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  • National Youth Leadership Forum
  • National Reconnaissance Office
  • United States Naval Academy
  • The United States Marine Corps Expeditionary Warfare School, Command and Staff College, and The Basic School
  • Numerous US Army and US Navy organizations
  • The 2006 Conference on World Affairs, University of Colorado.
  • The National War College and National Defense University
  • The Norwegian Army Krigsskolen (Military Academy)
  • The Israeli Defense Force Armor Center


"The highlight for me yesterday was Marine Colonel Bryan McCoy talking about The Passion of Command: The Moral Imperative of Leadership. His subject was how you keep your Marines alive and functioning when they haven't slept in days, are hungry, cold, and are being shot at. I'm against McCoy and his Marines having to be in Iraq, but I went away from the talk glad that we had Colonels like McCoy. I hope we have a lot more like him."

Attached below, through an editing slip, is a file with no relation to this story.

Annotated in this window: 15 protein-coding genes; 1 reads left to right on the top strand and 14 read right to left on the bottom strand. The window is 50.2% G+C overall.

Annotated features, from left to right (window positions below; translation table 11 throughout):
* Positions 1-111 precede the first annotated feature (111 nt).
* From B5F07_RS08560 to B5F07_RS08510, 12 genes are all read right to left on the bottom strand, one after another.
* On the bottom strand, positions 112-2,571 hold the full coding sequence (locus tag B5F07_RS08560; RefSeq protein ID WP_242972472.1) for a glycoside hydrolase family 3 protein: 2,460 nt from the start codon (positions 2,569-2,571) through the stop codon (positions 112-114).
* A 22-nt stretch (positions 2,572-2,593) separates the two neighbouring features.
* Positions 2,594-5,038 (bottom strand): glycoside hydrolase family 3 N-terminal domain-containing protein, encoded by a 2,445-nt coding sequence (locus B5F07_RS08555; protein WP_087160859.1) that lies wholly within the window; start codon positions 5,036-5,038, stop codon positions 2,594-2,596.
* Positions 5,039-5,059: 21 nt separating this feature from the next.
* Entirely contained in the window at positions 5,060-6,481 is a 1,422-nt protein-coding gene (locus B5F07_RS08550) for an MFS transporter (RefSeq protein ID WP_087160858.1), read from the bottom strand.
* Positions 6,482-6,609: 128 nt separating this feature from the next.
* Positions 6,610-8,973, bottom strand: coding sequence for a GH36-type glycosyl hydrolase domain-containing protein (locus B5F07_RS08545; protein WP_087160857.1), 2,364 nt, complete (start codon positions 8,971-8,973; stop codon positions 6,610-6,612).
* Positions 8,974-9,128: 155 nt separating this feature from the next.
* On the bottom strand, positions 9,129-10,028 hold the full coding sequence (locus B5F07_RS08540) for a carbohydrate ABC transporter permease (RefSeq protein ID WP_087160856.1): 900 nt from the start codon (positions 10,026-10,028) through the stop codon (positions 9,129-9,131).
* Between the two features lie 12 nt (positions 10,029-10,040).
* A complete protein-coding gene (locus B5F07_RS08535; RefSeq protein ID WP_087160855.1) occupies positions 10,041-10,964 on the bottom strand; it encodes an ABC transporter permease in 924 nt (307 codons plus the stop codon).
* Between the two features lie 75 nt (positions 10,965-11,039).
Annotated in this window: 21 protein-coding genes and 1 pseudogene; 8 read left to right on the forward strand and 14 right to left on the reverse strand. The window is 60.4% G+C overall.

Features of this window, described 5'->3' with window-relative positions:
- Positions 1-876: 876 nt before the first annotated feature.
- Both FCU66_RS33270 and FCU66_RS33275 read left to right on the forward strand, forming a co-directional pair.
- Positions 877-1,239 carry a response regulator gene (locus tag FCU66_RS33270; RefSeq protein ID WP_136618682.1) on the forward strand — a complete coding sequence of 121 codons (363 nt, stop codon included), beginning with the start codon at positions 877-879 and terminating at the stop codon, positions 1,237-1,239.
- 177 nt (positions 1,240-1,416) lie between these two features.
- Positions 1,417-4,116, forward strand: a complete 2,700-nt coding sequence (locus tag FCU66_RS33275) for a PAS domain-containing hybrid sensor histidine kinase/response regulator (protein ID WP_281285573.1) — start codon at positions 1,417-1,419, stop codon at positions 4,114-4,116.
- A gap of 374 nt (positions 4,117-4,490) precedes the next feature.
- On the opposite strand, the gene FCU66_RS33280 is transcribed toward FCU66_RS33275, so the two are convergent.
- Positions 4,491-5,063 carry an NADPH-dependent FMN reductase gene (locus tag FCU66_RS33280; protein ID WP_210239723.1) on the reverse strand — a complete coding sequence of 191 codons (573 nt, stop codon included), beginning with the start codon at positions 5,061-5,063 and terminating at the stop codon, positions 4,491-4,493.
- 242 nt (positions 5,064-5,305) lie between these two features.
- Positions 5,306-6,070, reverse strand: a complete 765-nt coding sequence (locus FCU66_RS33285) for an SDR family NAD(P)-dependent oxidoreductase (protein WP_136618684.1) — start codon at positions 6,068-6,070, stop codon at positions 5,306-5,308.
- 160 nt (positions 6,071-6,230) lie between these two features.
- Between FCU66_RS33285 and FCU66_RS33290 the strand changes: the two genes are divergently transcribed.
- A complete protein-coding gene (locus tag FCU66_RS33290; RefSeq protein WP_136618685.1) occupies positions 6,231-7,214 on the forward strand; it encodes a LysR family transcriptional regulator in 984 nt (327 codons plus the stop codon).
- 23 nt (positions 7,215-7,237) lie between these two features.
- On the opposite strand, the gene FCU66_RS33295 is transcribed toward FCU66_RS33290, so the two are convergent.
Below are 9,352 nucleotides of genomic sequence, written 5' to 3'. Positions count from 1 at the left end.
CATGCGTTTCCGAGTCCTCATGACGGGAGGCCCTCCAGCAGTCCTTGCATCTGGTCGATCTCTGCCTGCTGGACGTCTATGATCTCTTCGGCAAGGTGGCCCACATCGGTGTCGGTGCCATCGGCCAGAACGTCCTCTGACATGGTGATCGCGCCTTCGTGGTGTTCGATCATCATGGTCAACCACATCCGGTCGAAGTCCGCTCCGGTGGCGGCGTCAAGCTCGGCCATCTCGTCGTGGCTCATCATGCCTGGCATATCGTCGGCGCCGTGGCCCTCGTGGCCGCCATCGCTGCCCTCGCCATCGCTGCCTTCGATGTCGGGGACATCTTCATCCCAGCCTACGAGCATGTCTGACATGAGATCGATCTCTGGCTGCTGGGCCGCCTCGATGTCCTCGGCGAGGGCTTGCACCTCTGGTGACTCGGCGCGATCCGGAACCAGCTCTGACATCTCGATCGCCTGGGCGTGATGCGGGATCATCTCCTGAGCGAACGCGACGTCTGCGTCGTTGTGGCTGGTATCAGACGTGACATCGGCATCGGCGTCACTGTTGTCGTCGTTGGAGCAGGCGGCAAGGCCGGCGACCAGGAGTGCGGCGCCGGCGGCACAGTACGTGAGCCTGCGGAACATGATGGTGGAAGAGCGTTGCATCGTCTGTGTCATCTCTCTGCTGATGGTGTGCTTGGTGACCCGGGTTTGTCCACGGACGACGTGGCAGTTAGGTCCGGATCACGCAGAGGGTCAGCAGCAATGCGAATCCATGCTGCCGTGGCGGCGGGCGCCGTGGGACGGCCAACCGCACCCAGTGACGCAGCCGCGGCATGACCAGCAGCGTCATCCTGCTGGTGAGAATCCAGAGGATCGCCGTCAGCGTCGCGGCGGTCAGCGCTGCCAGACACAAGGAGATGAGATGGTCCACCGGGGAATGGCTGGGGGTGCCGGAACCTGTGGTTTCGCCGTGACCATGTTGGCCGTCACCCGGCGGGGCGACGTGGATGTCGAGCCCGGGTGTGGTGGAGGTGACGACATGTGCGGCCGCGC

Marc Rochkind 2006 Conference on World Affairs, University of Colorado

"Colonel McCoy's talk was right on target…exactly what we needed to hear…every commander wants a copy of the presentation and his book."
Lieutenant Colonel Ben Uzi, Israeli
Defense Force

"The presentation really resonated with the leaders…even after a decade of war there is much to learn…best was probably the discussion on difficult leadership situations"
Commander J. Sands USN (SEAL TEAM 6)

"Great book. Applicable to a leader in any field (business, military, etc.)A worthy read for any leader, regardless of whether or not you are going into battle. Leadership is leadership, many lessons worth learning, or just hearing again."
Phillip Wearson

"The Passion of Command offers a clear path to being a successful leader in any venue. Few situations may carry the severity of consequences that command of a combat unit entails, but the lessons Lt. Col. McCoy learned on the battlefield and through years of study (he frequently cites the works of experts like Gen. John A. Lejeune and Gen. Carl Philipp Gottfried von Clausewitz) have deep resonance and inspire a profound respect in the reader; this alone should serve to demonstrate the depth of his understanding of his subject. "
Elias (Good Reads)